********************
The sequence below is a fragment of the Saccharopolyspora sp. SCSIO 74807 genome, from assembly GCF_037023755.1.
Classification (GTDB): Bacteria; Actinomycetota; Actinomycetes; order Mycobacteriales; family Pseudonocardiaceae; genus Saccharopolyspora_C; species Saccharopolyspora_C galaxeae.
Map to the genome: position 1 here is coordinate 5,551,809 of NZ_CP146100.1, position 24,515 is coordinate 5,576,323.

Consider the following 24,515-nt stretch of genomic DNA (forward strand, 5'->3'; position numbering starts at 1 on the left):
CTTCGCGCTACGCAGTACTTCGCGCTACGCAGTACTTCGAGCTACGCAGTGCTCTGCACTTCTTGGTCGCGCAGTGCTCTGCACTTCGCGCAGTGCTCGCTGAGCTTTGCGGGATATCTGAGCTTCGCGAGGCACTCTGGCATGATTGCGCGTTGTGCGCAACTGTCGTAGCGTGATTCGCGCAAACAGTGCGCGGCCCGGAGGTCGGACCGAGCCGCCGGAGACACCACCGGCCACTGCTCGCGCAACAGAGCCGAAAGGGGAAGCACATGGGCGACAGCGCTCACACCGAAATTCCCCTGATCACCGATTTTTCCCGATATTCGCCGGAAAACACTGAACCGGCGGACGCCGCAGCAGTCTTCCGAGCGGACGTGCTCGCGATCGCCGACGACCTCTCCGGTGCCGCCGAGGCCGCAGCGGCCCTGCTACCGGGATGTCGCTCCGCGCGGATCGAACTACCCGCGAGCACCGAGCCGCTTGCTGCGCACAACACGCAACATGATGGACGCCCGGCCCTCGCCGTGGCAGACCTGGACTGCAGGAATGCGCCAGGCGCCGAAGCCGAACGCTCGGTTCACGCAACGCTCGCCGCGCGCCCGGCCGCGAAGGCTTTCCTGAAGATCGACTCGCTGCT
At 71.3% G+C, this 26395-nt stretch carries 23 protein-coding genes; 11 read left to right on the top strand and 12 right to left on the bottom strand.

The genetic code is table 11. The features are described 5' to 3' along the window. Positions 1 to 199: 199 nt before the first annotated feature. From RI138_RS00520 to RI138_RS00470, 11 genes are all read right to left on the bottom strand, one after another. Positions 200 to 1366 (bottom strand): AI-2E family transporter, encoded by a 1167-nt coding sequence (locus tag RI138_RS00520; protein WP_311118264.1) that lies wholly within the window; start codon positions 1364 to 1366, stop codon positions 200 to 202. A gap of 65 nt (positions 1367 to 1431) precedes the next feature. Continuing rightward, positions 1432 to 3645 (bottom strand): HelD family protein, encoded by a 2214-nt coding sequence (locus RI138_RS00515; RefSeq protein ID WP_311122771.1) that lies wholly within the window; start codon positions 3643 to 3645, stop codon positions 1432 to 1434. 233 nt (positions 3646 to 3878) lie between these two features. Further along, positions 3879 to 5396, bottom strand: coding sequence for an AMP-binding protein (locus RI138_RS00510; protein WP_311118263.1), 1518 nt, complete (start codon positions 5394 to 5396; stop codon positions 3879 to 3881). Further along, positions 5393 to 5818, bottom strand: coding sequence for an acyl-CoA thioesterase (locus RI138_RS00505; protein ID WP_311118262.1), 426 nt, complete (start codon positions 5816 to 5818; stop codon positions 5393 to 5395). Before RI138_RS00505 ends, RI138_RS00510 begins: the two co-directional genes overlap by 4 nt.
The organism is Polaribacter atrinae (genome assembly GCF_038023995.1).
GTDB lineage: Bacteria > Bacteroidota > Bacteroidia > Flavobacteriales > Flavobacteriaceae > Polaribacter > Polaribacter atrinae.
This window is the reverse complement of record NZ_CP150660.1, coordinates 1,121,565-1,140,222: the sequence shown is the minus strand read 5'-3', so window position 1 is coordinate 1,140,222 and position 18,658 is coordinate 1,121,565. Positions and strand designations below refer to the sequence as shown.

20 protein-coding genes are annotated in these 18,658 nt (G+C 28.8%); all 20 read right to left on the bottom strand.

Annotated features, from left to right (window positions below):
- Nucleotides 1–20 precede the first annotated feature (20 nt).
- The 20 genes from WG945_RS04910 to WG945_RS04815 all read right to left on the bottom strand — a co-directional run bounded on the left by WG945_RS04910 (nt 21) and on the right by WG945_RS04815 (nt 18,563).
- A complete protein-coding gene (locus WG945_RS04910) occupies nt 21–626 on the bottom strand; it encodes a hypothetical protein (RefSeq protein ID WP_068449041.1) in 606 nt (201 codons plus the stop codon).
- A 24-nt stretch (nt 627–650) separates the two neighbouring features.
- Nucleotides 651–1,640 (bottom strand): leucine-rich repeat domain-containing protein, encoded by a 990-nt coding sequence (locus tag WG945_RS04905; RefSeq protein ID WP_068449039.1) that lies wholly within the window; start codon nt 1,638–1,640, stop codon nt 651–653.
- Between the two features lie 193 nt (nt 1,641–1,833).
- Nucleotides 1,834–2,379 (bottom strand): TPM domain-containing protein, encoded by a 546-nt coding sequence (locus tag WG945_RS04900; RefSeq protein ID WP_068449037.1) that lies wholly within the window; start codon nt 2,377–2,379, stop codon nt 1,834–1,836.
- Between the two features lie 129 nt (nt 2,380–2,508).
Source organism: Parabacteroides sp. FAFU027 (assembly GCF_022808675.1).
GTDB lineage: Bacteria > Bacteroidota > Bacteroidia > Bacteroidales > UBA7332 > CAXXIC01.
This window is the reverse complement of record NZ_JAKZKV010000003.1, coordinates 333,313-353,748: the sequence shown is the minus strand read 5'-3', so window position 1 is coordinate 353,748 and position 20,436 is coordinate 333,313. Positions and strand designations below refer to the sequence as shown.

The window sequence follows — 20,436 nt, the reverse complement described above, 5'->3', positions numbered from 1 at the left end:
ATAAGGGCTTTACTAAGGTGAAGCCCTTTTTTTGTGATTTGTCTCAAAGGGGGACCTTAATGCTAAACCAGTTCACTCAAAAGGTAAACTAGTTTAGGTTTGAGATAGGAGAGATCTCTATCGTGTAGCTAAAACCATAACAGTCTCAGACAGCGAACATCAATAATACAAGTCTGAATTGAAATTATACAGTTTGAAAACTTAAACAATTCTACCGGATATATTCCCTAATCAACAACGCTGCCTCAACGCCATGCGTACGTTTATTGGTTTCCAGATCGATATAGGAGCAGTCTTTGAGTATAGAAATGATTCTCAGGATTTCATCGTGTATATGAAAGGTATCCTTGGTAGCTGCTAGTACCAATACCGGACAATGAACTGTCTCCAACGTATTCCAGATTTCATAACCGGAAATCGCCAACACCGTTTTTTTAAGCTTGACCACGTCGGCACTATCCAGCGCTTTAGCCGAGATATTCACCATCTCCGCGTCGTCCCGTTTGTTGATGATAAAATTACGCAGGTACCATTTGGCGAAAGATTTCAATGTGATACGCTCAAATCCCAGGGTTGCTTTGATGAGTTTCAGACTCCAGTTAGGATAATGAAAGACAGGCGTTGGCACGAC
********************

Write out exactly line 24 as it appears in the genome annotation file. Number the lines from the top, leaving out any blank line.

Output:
The window sequence follows — 20,436 nt, the reverse complement described above, 5'->3', positions numbered from 1 at the left end: